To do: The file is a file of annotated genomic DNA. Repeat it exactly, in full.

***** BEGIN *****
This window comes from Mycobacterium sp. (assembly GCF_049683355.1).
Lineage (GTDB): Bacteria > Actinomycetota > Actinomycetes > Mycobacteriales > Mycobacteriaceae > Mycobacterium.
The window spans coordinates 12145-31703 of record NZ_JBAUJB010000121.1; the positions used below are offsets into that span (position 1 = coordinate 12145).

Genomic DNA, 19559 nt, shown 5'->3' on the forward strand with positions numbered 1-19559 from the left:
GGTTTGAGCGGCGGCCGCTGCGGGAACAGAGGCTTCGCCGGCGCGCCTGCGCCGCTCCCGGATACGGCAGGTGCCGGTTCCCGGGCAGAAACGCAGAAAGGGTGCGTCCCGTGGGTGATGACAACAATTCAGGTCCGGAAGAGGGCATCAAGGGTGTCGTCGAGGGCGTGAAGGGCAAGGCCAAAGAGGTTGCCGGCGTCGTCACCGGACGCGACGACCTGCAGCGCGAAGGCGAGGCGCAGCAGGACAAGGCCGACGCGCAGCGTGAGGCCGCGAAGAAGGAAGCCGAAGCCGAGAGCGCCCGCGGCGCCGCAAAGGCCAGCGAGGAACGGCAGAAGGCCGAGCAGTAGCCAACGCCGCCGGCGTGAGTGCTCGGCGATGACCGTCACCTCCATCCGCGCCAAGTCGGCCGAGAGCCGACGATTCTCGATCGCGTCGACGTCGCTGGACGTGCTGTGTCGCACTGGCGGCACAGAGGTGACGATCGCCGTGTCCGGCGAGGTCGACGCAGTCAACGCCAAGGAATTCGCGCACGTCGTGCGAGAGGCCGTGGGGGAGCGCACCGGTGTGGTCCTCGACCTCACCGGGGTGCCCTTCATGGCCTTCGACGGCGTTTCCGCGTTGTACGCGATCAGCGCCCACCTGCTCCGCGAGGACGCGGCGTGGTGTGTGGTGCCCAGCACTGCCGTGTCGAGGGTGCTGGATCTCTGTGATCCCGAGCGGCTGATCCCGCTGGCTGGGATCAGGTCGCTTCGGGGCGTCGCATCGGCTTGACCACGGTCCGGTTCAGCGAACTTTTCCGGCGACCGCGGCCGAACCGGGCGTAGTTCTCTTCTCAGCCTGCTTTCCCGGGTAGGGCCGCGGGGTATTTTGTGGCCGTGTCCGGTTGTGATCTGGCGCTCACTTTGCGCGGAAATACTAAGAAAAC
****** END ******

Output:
This window comes from Mycobacterium sp. (assembly GCF_049683355.1).
Lineage (GTDB): Bacteria > Actinomycetota > Actinomycetes > Mycobacteriales > Mycobacteriaceae > Mycobacterium.
The window spans coordinates 12145-31703 of record NZ_JBAUJB010000121.1; the positions used below are offsets into that span (position 1 = coordinate 12145).

Genomic DNA, 19559 nt, shown 5'->3' on the forward strand with positions numbered 1-19559 from the left:
GGTTTGAGCGGCGGCCGCTGCGGGAACAGAGGCTTCGCCGGCGCGCCTGCGCCGCTCCCGGATACGGCAGGTGCCGGTTCCCGGGCAGAAACGCAGAAAGGGTGCGTCCCGTGGGTGATGACAACAATTCAGGTCCGGAAGAGGGCATCAAGGGTGTCGTCGAGGGCGTGAAGGGCAAGGCCAAAGAGGTTGCCGGCGTCGTCACCGGACGCGACGACCTGCAGCGCGAAGGCGAGGCGCAGCAGGACAAGGCCGACGCGCAGCGTGAGGCCGCGAAGAAGGAAGCCGAAGCCGAGAGCGCCCGCGGCGCCGCAAAGGCCAGCGAGGAACGGCAGAAGGCCGAGCAGTAGCCAACGCCGCCGGCGTGAGTGCTCGGCGATGACCGTCACCTCCATCCGCGCCAAGTCGGCCGAGAGCCGACGATTCTCGATCGCGTCGACGTCGCTGGACGTGCTGTGTCGCACTGGCGGCACAGAGGTGACGATCGCCGTGTCCGGCGAGGTCGACGCAGTCAACGCCAAGGAATTCGCGCACGTCGTGCGAGAGGCCGTGGGGGAGCGCACCGGTGTGGTCCTCGACCTCACCGGGGTGCCCTTCATGGCCTTCGACGGCGTTTCCGCGTTGTACGCGATCAGCGCCCACCTGCTCCGCGAGGACGCGGCGTGGTGTGTGGTGCCCAGCACTGCCGTGTCGAGGGTGCTGGATCTCTGTGATCCCGAGCGGCTGATCCCGCTGGCTGGGATCAGGTCGCTTCGGGGCGTCGCATCGGCTTGACCACGGTCCGGTTCAGCGAACTTTTCCGGCGACCGCGGCCGAACCGGGCGTAGTTCTCTTCTCAGCCTGCTTTCCCGGGTAGGGCCGCGGGGTATTTTGTGGCCGTGTCCGGTTGTGATCTGGCGCTCACTTTGCGCGGAAATACTAAGAAAAC